Commuter Tax Averted
A new law, Act 124 of 2018, went into effect that will allow the city of Harrisburg to exit Act 47 distressed status without imposing a commuter tax or increasing property taxes for city residents.

The law establishes an Intergovernmental Cooperation Authority (ICA). It also allows the city of Harrisburg to keep its enhanced taxation status from Act 47 while prohibiting a commuter tax. These provisions are set to expire in five years.

I am appreciative to all who supported this important bill, especially Governor Tom Wolf and my colleagues Senator John Disanto (R-Dauphin/Perry), Representative Patty Kim (D-Dauphin) and Representative Tom Mehaffie (R-Dauphin).

 
Governor Tom Wolf signed into law Act 124 with myself, Representative Patti Kim and Representative Tom Mehaffie.
                                   
 

New Law Allows PennDOT the Use of Automated Vehicle Technology
The governor signed into law House Bill 1958, now Act 117, that authorizes the use of highly automated work zone vehicles and “platooning.” Platooning is a term commonly used to refer to a group of vehicles that can travel closely together, safely and at high speed, through Bluetooth, systems like GPS (Global Positioning System), and radar-sensing systems.

Transportation and highway safety are important concerns for me and our district. Those of us who serve on the Transportation Committee continue to work with PennDOT, the Pennsylvania Turnpike, the Autonomous Vehicle Coalition, and engineering firms, such as Gannett Fleming, to stay up-to-date on transformative technology that can increase highway safety for workers and travelers.

Many thanks to Secretary Leslie Richards of PennDOT and my colleagues for working with me to get this legislation passed. Governor Wolf signed the bill into law on October 24.

 
House Bill 1958 will allow PennDOT and the Pennsylvania Turnpike to begin work providing better protection to its workers and travelers. The bill also paves the way for Pennsylvania to once again lead our nation into the future of transportation.
 

New Law to Protect Highway Workers
Under the new law, Act 86 of 2018, automated speed enforcement cameras will be deployed as part of a five-year pilot program in active work zones along certain federal highways under PennDOT and the Pennsylvania Turnpike Commission’s jurisdiction.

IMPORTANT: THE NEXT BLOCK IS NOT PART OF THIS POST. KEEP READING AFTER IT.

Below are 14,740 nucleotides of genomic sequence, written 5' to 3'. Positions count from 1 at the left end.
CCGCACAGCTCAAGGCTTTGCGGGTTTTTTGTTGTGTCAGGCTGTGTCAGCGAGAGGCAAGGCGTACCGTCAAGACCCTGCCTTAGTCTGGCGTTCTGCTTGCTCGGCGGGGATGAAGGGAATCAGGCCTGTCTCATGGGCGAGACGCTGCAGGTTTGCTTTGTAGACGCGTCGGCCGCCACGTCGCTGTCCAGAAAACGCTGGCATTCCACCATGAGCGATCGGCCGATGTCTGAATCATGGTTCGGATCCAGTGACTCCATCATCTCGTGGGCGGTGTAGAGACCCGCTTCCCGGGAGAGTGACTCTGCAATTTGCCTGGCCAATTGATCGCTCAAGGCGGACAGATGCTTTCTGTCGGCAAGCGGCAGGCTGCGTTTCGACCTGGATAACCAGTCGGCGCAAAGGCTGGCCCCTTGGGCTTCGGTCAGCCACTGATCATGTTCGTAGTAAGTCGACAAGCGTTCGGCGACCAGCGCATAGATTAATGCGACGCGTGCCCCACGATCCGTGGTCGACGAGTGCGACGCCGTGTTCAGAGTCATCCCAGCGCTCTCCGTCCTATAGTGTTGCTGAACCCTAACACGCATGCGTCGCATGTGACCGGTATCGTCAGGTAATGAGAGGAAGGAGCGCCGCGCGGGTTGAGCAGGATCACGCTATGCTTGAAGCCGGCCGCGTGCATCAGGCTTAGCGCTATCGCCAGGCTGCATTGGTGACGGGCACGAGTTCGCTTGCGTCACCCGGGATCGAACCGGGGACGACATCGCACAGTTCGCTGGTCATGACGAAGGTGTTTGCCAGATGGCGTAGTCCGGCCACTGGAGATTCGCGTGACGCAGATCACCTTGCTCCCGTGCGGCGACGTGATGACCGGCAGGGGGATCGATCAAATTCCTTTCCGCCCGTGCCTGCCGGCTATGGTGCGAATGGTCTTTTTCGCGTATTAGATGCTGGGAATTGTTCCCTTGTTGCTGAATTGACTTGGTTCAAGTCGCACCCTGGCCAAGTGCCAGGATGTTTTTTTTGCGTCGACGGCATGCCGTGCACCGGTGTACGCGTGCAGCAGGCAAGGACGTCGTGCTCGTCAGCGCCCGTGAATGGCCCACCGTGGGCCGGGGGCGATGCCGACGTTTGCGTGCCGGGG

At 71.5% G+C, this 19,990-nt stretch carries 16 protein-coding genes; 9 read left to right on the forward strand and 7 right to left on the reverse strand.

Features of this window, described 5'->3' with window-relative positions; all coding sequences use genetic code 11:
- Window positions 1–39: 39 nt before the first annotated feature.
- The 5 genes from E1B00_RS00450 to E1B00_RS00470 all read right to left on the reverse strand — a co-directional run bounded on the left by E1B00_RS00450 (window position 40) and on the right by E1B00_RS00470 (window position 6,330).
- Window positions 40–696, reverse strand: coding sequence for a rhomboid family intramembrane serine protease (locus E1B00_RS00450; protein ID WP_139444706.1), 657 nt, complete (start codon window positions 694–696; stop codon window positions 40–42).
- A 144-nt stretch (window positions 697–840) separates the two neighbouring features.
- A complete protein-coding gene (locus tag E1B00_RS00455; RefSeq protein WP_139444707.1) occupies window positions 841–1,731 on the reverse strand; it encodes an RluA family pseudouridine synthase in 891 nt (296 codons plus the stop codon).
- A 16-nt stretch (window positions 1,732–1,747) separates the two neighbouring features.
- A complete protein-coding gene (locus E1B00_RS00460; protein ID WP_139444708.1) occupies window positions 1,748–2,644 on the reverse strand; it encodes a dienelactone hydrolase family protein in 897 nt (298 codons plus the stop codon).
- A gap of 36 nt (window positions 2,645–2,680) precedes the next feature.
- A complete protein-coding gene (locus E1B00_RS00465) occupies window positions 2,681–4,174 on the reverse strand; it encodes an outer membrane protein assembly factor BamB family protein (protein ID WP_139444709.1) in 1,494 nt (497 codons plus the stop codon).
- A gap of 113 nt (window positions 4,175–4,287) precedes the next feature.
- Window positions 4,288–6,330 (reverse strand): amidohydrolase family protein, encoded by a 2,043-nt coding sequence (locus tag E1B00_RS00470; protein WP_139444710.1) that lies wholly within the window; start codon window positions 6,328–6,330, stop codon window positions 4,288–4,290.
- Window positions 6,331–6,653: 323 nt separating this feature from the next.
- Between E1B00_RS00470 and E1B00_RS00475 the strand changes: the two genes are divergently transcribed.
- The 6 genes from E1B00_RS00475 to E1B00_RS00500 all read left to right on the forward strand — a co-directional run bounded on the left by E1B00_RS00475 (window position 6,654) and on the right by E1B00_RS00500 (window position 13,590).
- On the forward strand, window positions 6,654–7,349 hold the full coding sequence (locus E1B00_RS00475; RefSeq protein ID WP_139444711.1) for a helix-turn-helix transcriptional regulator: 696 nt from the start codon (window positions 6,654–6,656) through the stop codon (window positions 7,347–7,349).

Motorists who exceed the speed limit when construction workers and these cameras are present will receive a written warning for the first offense, a $75 fine for the second offense and a $150 fine for third and subsequent offenses. Penalties imposed will not be a criminal conviction if paid, will not reflect on an owner’s driving record, and cannot be used for insurance purposes or to authorize imposition of surcharges on motor vehicle insurance coverage. Cameras could start appearing as early as the spring 2019 construction season.

This legislation was modeled after a similar law in Maryland, which saw a substantial reduction in work zone-related crashes.

PennDOT reports that work zone crashes have been increasing at a rate of 5 percent annually since 2012.

More information about highway safety.
 

Veterans Organizations Can Apply for Trust Fund Grants
The Pennsylvania Department of Military and Veterans Affairs (DMVA) is accepting applications for the 2018-19 Veterans’ Trust Fund (VTF) grant cycle. Up to $800,000 in VTF grant funding will be competitively awarded for programs and services benefiting Pennsylvania veterans.

The VTF is funded by Pennsylvanians who voluntarily donate when applying for or renewing driver’s licenses, photo IDs or motor vehicle registrations; purchasing Honoring Our Veterans license plates; or making private donations.

To learn more about the VTF and the grant application process, visit vtf.pa.gov or follow DMVA on Facebook at facebook.com/padmva.

Pennsylvania has the fourth-largest veteran population in the nation, with nearly 800,000 veterans. 
                                     

New Laws to Benefit Military and Veterans
Two laws were recently enacted by the Pennsylvania General Assembly to help families of active-duty military members and veterans.

Act 119 of 2018 requires public school entities to provide support services and information to a student when a parent or guardian is deployed for active duty.

Act 149 of 2018 allows applicants for a two-year vehicle registration to double their donation to the Veterans Trust Fund when they complete their registration online. The additional funds raised will go toward veterans’ programs and services.

These new laws are in addition to the Stolen Valor Law, Act 9 of 2017, which was also enacted this last session. The law makes it a crime for someone to misrepresent military service or honors for the purpose of fraudulently attempting to obtain money, property or other benefits.
 

Fighting Opioid Abuse